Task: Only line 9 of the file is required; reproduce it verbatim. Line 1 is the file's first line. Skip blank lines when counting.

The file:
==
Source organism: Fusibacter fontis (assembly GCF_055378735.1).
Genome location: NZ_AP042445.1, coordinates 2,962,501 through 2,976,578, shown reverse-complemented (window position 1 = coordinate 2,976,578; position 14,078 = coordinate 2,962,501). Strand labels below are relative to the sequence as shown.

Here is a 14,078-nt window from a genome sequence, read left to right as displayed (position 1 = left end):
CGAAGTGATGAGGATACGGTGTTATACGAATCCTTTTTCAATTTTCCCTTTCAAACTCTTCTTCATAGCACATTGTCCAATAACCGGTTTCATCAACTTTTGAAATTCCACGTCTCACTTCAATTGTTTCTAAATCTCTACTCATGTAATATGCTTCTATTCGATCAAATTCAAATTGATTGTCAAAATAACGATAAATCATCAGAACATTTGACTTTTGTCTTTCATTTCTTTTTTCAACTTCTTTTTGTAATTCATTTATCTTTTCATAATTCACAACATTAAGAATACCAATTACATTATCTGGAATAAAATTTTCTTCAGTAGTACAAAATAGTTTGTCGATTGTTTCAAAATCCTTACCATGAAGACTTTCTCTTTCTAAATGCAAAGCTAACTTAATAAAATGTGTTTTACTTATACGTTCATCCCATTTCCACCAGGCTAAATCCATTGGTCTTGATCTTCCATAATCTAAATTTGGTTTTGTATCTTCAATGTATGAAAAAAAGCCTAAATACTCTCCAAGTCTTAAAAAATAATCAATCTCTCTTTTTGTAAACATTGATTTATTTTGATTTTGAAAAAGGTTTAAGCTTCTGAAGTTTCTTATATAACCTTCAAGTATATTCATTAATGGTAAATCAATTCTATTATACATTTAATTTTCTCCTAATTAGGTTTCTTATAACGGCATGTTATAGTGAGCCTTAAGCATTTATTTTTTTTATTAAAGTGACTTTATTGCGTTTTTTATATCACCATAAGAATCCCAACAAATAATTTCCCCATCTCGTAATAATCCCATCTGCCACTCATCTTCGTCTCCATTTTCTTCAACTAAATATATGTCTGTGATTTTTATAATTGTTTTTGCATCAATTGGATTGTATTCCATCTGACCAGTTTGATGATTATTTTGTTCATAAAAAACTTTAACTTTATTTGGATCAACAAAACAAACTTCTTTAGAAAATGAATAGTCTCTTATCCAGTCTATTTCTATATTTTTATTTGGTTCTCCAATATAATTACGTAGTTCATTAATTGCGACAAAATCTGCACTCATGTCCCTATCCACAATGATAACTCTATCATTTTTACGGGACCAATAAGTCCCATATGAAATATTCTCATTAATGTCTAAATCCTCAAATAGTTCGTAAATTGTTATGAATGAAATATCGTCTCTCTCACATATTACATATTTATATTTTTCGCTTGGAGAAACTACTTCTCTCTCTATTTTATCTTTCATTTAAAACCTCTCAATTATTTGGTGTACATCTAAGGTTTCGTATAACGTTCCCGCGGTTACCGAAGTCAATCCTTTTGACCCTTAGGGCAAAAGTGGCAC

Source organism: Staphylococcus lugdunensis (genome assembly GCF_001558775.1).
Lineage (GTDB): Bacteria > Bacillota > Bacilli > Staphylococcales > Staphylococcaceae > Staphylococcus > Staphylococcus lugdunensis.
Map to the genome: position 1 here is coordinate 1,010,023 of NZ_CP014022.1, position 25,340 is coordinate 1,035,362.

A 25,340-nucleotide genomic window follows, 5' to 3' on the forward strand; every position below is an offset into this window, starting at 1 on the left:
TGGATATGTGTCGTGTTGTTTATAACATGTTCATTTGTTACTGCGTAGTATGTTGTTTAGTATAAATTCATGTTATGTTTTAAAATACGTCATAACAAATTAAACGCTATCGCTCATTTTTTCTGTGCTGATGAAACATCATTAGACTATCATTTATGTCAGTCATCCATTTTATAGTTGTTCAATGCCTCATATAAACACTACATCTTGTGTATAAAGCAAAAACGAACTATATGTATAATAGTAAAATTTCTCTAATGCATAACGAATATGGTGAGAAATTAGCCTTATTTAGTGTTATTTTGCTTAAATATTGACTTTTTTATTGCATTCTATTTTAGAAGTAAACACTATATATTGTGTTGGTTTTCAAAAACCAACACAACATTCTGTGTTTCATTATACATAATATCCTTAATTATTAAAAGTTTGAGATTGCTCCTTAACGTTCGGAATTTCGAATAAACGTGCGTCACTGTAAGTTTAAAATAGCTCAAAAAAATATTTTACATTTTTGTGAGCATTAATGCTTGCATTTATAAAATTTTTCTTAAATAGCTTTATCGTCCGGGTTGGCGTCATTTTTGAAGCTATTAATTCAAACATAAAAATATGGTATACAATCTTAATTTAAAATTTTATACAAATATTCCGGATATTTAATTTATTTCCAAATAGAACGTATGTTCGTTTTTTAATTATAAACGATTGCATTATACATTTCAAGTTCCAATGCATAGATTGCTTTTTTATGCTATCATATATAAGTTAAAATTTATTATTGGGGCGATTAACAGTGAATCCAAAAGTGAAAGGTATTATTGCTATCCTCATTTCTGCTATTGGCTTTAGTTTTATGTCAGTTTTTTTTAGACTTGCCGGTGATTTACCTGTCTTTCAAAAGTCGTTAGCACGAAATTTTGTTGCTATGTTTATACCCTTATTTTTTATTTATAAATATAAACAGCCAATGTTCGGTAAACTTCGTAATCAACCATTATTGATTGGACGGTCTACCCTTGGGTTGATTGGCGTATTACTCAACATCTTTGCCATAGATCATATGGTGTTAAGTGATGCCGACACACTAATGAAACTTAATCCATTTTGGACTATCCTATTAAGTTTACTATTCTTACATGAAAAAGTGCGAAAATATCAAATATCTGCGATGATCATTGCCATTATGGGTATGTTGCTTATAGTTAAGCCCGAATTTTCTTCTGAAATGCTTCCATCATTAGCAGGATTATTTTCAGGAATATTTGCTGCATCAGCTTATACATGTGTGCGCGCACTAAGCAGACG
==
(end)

TGGATATGTGTCGTGTTGTTTATAACATGTTCATTTGTTACTGCGTAGTATGTTGTTTAGTATAAATTCATGTTATGTTTTAAAATACGTCATAACAAATTAAACGCTATCGCTCATTTTTTCTGTGCTGATGAAACATCATTAGACTATCATTTATGTCAGTCATCCATTTTATAGTTGTTCAATGCCTCATATAAACACTACATCTTGTGTATAAAGCAAAAACGAACTATATGTATAATAGTAAAATTTCTCTAATGCATAACGAATATGGTGAGAAATTAGCCTTATTTAGTGTTATTTTGCTTAAATATTGACTTTTTTATTGCATTCTATTTTAGAAGTAAACACTATATATTGTGTTGGTTTTCAAAAACCAACACAACATTCTGTGTTTCATTATACATAATATCCTTAATTATTAAAAGTTTGAGATTGCTCCTTAACGTTCGGAATTTCGAATAAACGTGCGTCACTGTAAGTTTAAAATAGCTCAAAAAAATATTTTACATTTTTGTGAGCATTAATGCTTGCATTTATAAAATTTTTCTTAAATAGCTTTATCGTCCGGGTTGGCGTCATTTTTGAAGCTATTAATTCAAACATAAAAATATGGTATACAATCTTAATTTAAAATTTTATACAAATATTCCGGATATTTAATTTATTTCCAAATAGAACGTATGTTCGTTTTTTAATTATAAACGATTGCATTATACATTTCAAGTTCCAATGCATAGATTGCTTTTTTATGCTATCATATATAAGTTAAAATTTATTATTGGGGCGATTAACAGTGAATCCAAAAGTGAAAGGTATTATTGCTATCCTCATTTCTGCTATTGGCTTTAGTTTTATGTCAGTTTTTTTTAGACTTGCCGGTGATTTACCTGTCTTTCAAAAGTCGTTAGCACGAAATTTTGTTGCTATGTTTATACCCTTATTTTTTATTTATAAATATAAACAGCCAATGTTCGGTAAACTTCGTAATCAACCATTATTGATTGGACGGTCTACCCTTGGGTTGATTGGCGTATTACTCAACATCTTTGCCATAGATCATATGGTGTTAAGTGATGCCGACACACTAATGAAACTTAATCCATTTTGGACTATCCTATTAAGTTTACTATTCTTACATGAAAAAGTGCGAAAATATCAAATATCTGCGATGATCATTGCCATTATGGGTATGTTGCTTATAGTTAAGCCCGAATTTTCTTCTGAAATGCTTCCATCATTAGCAGGATTATTTTCAGGAATATTTGCTGCATCAGCTTATACATGTGTGCGCGCACTAAGCAGACG